Tax Increase Will Devastate The Elderly - And Response (2)

Friday, May 10, 2019

There are many elderly people in Hamilton County who will be devastated by a tax increase of this magnitude. I know of three cases where these people are barely getting by financially. I'm sure, at least one will be forced to sell her home. Her only income is social security and income from her CDs, and we all know the amount of income generated over the past few years from CDs. 

An increase is probably inevitable, money is needed but something must be done to protect our senior citizens like other states. 

This reminds me of Pelosi, when she stated, "Let's just sign on to this legislation now, we will read the contents later." 

Yes! This will affect many senior citizens in a negative manner.  The teachers do need a raise, I'm all for that, they are underpaid now, but aren't there other areas to cut while keeping this increase to a minimum? 

If it came to a straight yes or no today without any discussion, I vote NO!

Ben Cagle

* * * 

The schools have requested (via their budget) a $0.34 property tax increase.  The county government wants to add another $0.15 for their use (nice timing by the county).  So the total $0.49 increase would add $245 per year for a $200,000 house.  Do the math.  That's about $20 per month or less than $5 per week.

It's hard to believe $5 per week could justify all the outcry over this 'huge financial burden'.  I think it's more a knee jerk reaction to any cost increase for anything at all. 

I'm a retired senior too and my suggestion is: budget for your expenses.  In addition, I think the county has a property tax relief program to protect low income seniors.

The school budget should be evaluated on its merits.  What does society need?  What do students need?  What do parents (or grandparents) need?  And what do teachers and employees need?  If the school budget makes sense, then we ought to find an equitable way to pay for it (even if it hurts just a little). 

Geoffrey Hipp

* * * 

Mr. Hipp, 

Your comments display a general lack of understanding as to the finances of retirees on a fixed income. It sounds as if you have a comfortable income and your health and welfare would not be affected by the “$5” burden. If that is the case you are more fortunate than the vast majority of retirees. 

If we get a social security increase it is rarely more than the increase in our Medicare premiums. Work related pensions  are by and large failing to keep up with the cost of living.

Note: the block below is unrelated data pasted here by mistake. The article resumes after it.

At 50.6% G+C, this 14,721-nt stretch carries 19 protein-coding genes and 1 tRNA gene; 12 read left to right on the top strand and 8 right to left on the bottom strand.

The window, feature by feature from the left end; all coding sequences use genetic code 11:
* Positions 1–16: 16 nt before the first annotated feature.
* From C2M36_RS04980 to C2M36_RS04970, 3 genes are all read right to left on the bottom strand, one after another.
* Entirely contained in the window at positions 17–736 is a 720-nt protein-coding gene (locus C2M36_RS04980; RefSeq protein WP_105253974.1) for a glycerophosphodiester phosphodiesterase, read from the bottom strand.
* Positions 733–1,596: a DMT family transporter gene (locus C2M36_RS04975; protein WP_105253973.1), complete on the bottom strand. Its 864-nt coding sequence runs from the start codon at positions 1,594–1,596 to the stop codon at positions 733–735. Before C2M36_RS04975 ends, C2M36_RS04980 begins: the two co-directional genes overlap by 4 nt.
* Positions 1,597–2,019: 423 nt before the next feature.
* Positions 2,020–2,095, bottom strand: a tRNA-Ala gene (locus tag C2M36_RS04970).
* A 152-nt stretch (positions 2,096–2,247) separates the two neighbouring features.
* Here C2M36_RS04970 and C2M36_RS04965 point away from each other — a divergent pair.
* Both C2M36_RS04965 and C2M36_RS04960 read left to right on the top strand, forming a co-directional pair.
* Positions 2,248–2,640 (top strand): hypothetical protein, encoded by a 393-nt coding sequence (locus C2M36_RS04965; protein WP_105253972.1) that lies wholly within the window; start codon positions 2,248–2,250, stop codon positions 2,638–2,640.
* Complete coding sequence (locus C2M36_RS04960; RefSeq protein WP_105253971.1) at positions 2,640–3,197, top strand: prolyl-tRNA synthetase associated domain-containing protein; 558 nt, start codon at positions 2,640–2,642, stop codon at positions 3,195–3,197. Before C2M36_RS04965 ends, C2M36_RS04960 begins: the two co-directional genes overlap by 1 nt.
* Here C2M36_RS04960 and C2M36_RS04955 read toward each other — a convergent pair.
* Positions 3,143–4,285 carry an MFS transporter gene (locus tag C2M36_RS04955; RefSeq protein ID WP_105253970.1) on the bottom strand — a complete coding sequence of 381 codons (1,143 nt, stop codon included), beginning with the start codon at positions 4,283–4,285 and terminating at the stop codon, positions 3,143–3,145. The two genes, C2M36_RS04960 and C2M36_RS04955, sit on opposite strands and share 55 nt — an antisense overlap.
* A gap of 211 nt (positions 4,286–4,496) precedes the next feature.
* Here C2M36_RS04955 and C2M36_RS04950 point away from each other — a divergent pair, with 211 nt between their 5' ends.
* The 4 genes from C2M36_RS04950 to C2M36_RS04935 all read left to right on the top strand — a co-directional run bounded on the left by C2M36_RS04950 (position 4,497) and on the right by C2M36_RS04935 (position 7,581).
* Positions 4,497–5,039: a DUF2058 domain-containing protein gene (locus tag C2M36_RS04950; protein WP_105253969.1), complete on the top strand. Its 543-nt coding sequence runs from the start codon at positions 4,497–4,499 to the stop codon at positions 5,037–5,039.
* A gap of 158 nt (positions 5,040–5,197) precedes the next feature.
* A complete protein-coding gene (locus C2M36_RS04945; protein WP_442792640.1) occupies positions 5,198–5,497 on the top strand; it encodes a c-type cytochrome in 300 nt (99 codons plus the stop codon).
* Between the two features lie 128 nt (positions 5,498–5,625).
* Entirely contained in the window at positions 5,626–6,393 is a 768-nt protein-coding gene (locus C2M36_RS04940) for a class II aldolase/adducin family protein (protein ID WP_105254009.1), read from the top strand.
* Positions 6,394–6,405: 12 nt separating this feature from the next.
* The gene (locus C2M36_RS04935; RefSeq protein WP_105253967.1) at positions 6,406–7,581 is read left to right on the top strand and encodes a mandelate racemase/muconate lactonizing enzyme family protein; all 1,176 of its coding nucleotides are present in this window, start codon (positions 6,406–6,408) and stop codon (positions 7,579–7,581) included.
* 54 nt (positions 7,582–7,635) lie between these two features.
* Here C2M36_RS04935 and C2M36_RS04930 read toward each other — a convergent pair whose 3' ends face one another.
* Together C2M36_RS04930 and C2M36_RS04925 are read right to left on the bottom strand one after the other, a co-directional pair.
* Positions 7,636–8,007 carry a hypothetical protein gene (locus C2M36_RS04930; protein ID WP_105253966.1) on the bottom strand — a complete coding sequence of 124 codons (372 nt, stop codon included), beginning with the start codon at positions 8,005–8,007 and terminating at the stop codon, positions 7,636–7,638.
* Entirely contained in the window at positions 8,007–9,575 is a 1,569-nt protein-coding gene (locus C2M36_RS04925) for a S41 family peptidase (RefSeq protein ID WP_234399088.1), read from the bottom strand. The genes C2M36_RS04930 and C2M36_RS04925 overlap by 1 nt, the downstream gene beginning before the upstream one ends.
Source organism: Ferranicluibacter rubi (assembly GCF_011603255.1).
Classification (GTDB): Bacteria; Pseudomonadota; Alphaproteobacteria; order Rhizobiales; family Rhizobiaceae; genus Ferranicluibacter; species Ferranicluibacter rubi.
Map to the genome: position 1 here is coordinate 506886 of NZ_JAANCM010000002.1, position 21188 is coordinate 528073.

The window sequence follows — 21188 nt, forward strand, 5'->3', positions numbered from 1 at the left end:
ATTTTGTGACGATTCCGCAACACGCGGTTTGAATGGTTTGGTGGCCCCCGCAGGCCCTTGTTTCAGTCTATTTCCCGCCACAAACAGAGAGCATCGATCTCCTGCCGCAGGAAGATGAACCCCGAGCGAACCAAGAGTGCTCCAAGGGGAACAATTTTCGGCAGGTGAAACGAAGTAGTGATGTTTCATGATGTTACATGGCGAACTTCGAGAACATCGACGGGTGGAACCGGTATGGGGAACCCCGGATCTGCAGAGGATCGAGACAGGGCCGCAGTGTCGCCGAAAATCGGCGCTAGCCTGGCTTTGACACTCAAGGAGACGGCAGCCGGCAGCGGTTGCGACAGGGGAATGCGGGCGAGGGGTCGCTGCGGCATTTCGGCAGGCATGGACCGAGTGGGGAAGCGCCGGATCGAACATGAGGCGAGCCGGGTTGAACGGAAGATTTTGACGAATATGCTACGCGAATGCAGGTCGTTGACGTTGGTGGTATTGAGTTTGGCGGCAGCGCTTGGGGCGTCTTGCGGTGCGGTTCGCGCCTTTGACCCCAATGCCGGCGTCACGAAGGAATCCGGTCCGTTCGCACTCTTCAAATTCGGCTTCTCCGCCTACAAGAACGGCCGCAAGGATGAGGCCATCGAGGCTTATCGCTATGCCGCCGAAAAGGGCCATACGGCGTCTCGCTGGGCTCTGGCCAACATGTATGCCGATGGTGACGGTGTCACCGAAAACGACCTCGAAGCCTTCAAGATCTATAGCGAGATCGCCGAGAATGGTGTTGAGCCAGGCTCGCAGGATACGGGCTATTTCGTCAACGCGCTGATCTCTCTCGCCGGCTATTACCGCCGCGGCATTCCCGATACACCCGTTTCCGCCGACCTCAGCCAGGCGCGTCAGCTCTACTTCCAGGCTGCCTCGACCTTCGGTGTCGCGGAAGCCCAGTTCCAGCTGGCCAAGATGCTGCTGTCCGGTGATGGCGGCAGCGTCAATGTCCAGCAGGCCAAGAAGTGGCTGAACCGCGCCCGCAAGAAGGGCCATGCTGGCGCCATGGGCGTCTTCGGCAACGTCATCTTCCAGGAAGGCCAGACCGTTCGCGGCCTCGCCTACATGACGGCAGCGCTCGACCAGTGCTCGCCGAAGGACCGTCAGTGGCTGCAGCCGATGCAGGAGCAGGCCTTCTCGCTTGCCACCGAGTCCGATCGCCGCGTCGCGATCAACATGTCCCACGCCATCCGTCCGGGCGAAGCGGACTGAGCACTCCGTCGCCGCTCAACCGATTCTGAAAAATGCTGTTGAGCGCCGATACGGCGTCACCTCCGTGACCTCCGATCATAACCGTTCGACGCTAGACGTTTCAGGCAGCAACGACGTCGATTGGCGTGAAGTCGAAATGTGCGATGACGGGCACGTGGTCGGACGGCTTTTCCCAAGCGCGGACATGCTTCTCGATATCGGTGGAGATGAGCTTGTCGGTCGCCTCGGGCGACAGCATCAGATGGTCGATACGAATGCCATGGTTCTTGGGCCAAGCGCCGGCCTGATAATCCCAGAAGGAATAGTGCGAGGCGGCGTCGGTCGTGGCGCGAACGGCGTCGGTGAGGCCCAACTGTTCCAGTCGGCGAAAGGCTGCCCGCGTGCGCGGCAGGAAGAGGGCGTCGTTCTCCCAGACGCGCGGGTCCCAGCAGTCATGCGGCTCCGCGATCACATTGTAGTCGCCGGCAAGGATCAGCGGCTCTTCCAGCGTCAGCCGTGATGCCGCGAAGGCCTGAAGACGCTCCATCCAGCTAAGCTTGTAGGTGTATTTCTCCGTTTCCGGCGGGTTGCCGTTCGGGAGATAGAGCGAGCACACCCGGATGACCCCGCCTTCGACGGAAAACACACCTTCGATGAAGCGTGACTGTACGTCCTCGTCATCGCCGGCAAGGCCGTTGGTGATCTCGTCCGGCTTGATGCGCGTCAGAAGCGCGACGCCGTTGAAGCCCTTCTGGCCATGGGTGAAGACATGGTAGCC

Five dollars won’t buy much these days but it must be taken in context with the increasing cost of:

Gasoline 

Groceries 

Medicare insurance 

Supplemental medical insurance (if you can afford it) 

Prescription insurance (if you can afford it) 

Car insurance 

Out of pocket medical expenses 

Electrical utilities, etc.

That list doesn’t include those unfortunate individuals who must take outrageously expensive prescription medications on a monthly basis and have fallen into the “donut hole”. 

So standing alone $5 isn’t much but retirees, perhaps you being the exception, have to consider their entire and total monthly expenses. Sadly some have to choose to eat or buy medications. The elderly will continue to fall behind the cost of living. 

Our school board has no concept of living within the constraints of their income as we retirees must do each and every month. The school system simply says we “want” so raise taxes. No doubt the $0.34 increase they request is a ploy – ask for more knowing it will create an uproar and settle for less. Someone has suggested the taxes be raised only a sufficient amount to cover the teacher raises and that is certainly a more palatable and understandable justification for a tax increase. I have another suggestion. Let the tax increase cover classroom teachers only, the central offices staff is well paid – start with the superintendent, freeze their salaries, don’t include or grant them any salary increases.

County commissioners – stop the political football – make the school board do a line item justification of their budget. Sure that takes time but managing the total county budget is your responsibility. Just because one of the kids in a family screams “I want a bigger allowance” doesn’t mean it is available from the family income – nor does it mean they are entitled to it. 

Tom Wheatley

 


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